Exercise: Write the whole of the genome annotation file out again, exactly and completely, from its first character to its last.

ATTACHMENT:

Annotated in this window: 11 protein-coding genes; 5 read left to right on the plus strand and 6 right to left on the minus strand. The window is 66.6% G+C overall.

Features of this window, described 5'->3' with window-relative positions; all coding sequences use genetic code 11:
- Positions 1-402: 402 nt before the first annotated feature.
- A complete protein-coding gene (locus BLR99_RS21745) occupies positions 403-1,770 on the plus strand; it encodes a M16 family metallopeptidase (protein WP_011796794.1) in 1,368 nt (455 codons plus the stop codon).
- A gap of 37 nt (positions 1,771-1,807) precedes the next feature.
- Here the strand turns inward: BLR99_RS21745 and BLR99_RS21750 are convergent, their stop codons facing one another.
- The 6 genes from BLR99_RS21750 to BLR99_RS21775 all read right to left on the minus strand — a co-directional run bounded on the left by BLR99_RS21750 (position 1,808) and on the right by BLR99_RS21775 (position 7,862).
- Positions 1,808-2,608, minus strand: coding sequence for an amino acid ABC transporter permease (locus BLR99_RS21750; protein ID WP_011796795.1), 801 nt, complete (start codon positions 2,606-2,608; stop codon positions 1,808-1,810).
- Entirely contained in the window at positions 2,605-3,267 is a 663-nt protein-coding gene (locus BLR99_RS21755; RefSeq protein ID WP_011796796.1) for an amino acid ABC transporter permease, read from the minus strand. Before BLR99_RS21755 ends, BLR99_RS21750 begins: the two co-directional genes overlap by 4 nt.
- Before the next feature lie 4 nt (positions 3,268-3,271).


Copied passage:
Annotated in this window: 11 protein-coding genes; 5 read left to right on the plus strand and 6 right to left on the minus strand. The window is 66.6% G+C overall.

Features of this window, described 5'->3' with window-relative positions; all coding sequences use genetic code 11:
- Positions 1-402: 402 nt before the first annotated feature.
- A complete protein-coding gene (locus BLR99_RS21745) occupies positions 403-1,770 on the plus strand; it encodes a M16 family metallopeptidase (protein WP_011796794.1) in 1,368 nt (455 codons plus the stop codon).
- A gap of 37 nt (positions 1,771-1,807) precedes the next feature.
- Here the strand turns inward: BLR99_RS21745 and BLR99_RS21750 are convergent, their stop codons facing one another.
- The 6 genes from BLR99_RS21750 to BLR99_RS21775 all read right to left on the minus strand — a co-directional run bounded on the left by BLR99_RS21750 (position 1,808) and on the right by BLR99_RS21775 (position 7,862).
- Positions 1,808-2,608, minus strand: coding sequence for an amino acid ABC transporter permease (locus BLR99_RS21750; protein ID WP_011796795.1), 801 nt, complete (start codon positions 2,606-2,608; stop codon positions 1,808-1,810).
- Entirely contained in the window at positions 2,605-3,267 is a 663-nt protein-coding gene (locus BLR99_RS21755; RefSeq protein ID WP_011796796.1) for an amino acid ABC transporter permease, read from the minus strand. Before BLR99_RS21755 ends, BLR99_RS21750 begins: the two co-directional genes overlap by 4 nt.
- Before the next feature lie 4 nt (positions 3,268-3,271).